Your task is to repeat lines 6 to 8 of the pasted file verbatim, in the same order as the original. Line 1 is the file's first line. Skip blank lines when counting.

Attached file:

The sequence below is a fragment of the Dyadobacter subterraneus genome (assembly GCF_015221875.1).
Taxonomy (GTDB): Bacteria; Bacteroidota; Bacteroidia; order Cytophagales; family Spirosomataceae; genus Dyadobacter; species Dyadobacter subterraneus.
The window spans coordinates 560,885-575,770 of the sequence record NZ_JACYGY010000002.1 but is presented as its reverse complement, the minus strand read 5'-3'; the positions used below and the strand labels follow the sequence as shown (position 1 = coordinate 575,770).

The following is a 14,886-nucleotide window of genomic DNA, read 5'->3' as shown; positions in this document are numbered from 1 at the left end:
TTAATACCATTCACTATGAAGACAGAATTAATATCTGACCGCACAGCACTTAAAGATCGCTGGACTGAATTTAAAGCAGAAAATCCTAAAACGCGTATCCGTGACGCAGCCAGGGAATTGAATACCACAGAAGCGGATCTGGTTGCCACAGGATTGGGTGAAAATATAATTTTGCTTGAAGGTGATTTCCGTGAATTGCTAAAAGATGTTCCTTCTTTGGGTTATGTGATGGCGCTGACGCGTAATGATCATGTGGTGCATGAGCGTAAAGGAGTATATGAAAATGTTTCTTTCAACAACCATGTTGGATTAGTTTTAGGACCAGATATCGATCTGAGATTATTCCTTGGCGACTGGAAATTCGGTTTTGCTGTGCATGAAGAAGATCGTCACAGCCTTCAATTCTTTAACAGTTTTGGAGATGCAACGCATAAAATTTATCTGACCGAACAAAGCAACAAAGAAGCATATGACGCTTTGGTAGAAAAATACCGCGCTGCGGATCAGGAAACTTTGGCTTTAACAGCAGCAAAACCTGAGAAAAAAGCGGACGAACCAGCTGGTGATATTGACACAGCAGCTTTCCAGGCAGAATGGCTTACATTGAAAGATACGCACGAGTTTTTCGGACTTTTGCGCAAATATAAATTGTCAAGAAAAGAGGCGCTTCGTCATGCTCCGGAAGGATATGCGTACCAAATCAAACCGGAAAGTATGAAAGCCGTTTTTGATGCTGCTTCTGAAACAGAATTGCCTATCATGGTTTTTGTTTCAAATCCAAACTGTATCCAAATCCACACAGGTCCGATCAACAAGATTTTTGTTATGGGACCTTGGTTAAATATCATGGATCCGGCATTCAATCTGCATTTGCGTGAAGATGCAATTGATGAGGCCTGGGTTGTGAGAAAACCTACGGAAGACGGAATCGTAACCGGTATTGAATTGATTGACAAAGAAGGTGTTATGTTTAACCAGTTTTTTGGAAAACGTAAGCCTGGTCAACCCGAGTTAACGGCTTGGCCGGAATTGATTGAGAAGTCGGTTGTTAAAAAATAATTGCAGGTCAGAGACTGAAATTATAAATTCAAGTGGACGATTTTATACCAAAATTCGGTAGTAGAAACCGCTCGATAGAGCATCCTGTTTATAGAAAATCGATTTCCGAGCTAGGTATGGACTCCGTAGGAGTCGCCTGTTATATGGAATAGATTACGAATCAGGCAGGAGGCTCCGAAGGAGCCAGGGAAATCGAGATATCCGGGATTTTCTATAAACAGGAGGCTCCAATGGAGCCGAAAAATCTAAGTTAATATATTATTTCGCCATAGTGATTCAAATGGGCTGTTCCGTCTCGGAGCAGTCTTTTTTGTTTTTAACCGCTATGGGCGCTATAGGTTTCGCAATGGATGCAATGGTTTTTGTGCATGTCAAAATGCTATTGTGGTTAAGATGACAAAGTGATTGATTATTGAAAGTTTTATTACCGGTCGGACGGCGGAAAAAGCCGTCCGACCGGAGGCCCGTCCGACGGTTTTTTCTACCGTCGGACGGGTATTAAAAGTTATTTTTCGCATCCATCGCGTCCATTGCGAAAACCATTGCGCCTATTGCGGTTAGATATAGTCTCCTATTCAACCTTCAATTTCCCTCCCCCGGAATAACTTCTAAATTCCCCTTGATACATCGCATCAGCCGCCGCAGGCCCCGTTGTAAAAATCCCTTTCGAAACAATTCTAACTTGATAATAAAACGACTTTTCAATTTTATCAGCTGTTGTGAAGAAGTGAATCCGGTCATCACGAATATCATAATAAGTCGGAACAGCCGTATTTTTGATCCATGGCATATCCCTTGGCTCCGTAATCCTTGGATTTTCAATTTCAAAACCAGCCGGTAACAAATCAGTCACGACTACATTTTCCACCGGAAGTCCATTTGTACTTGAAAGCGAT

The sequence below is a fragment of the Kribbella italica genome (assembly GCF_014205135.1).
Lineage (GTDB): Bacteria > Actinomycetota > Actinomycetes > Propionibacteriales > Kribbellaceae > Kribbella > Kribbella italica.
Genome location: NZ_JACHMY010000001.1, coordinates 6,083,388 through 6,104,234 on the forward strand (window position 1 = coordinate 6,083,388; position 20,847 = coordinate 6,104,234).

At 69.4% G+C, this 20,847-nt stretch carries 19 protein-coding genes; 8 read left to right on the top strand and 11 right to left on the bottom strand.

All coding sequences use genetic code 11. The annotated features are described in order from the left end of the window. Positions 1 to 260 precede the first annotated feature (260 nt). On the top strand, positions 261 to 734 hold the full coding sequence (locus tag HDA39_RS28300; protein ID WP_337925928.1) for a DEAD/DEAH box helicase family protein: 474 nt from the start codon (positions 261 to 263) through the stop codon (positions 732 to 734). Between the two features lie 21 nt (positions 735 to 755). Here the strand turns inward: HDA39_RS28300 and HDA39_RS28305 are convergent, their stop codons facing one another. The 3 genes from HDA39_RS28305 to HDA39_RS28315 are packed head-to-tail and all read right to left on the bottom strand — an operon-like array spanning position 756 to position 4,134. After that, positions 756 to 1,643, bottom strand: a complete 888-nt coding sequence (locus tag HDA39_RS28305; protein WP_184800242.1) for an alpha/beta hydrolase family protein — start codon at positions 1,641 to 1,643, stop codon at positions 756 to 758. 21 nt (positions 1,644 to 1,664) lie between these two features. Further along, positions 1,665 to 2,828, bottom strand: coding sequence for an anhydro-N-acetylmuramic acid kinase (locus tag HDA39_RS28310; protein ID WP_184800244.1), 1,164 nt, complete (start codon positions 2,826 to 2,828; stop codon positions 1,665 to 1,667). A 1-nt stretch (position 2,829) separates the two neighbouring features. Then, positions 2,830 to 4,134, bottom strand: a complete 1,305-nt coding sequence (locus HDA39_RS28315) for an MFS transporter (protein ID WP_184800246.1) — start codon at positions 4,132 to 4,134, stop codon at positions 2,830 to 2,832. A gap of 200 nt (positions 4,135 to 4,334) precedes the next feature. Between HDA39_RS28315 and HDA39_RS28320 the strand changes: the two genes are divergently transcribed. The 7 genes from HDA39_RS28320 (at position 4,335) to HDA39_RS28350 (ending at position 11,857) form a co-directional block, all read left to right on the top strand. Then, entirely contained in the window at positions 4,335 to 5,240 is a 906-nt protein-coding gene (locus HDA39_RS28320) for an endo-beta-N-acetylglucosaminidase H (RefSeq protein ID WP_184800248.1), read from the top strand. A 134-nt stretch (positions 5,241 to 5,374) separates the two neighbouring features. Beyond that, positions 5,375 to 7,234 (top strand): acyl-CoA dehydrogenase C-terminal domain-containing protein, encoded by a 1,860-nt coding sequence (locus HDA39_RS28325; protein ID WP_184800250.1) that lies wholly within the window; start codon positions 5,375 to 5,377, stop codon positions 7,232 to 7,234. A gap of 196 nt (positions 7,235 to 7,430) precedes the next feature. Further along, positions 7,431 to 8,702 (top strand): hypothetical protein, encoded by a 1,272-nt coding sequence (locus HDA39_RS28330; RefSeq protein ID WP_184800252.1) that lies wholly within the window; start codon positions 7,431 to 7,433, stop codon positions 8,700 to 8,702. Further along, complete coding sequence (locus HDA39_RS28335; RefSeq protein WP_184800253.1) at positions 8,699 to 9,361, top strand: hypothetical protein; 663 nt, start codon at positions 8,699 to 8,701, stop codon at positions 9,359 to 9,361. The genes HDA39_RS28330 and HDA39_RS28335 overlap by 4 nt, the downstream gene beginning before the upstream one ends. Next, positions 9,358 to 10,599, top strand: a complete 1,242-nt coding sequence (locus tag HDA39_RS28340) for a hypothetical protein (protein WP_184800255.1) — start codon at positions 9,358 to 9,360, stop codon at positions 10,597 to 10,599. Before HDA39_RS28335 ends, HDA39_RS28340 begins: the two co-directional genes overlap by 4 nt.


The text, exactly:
The sequence below is a fragment of the Kribbella italica genome (assembly GCF_014205135.1).
Lineage (GTDB): Bacteria > Actinomycetota > Actinomycetes > Propionibacteriales > Kribbellaceae > Kribbella > Kribbella italica.
Genome location: NZ_JACHMY010000001.1, coordinates 6,083,388 through 6,104,234 on the forward strand (window position 1 = coordinate 6,083,388; position 20,847 = coordinate 6,104,234).